As the Federal Motor Carrier Safety Administration continues its quest toward tightening up health regulations for drivers, the Equal Employment Opportunity Commission may have something to say about FMCSA’s potential to put drivers off the road, especially when employers are the ones pushing drivers out of the door for health-related problems.
At the Commercial Vehicle Outlook Conference in August in Dallas (which coincided with The Great American Trucking Show), employment law attorney Eddie Wayland, a partner with King and Ballow, said the trucking industry, specifically fleets and trucking companies, are “caught in a vortex,” acting as the middlemen between the FMCSA’s changing medical regulations and the EEOC.
The EEOC protects all employees from discrimination based on the grounds of disability, such as health-related issues. Wayland said the battle will likely play out in the coming years in court cases, but employers are responsible for reasonably accommodating employees with any impairment protected by the EEOC. Wayland said that includes anything that affects:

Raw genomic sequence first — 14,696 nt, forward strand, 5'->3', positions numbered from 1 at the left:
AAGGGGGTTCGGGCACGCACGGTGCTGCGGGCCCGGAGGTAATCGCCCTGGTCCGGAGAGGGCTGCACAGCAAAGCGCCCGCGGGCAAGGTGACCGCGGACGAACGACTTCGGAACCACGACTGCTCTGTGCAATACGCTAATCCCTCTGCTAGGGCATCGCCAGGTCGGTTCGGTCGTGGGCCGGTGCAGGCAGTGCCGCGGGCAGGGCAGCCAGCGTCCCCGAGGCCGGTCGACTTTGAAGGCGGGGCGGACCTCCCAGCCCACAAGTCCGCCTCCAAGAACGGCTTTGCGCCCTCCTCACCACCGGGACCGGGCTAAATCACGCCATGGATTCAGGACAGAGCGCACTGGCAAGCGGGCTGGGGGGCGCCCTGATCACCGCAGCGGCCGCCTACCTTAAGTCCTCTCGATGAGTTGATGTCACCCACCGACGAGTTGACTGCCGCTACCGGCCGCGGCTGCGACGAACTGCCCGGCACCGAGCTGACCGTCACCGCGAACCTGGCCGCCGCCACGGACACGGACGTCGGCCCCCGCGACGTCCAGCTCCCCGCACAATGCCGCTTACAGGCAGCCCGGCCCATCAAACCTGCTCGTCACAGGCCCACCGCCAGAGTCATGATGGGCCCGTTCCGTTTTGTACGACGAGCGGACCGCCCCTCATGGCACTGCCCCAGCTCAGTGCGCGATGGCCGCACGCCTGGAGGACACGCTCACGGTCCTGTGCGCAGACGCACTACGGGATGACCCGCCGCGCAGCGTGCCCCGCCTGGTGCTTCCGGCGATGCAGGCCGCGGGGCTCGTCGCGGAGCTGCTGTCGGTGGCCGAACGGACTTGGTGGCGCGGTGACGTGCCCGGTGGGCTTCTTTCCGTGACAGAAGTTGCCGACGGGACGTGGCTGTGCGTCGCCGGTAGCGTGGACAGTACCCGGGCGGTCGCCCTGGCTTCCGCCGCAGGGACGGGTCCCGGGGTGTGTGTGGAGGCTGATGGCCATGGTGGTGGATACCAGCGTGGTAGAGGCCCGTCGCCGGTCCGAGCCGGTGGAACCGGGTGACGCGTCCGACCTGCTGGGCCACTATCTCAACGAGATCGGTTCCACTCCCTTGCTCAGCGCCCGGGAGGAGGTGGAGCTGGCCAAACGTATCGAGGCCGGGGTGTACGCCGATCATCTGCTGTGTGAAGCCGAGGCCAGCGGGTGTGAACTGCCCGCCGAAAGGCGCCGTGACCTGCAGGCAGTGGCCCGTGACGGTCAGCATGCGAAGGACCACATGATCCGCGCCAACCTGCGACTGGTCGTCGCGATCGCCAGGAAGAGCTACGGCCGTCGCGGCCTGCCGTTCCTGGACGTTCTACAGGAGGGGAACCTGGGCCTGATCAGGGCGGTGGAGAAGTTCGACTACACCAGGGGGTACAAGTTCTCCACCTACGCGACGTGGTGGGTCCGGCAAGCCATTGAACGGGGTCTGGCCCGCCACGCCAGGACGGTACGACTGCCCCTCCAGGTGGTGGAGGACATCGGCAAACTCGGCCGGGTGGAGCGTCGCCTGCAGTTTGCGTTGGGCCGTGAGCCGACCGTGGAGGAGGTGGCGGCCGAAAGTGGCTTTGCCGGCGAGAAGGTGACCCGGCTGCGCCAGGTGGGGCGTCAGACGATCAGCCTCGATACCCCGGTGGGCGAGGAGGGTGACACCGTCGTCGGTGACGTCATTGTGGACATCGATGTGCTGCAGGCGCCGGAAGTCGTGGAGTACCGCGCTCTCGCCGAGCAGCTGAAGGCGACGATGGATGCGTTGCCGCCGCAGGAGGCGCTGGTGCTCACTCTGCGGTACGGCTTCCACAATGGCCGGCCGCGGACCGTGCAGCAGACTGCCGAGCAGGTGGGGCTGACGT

- Caring for one’s self
- Performing manual task
- Interacting with others
The EEOC also includes in the list a whole host of disabilities that affect bodily function or any of the body’s systems. Wayland says “reasonable accommodation” means employers must work to change a disabled employee’s work environment so a disabled person can “enjoy equal employment opportunity.”
The takeaway? Don’t think a fleet can rule you out of its hiring pool (or treat you any differently than other drivers) based on your medical history or a medical condition, including sleep apnea. Even though FMCSA is trying, it doesn’t trump EEOC law — yet.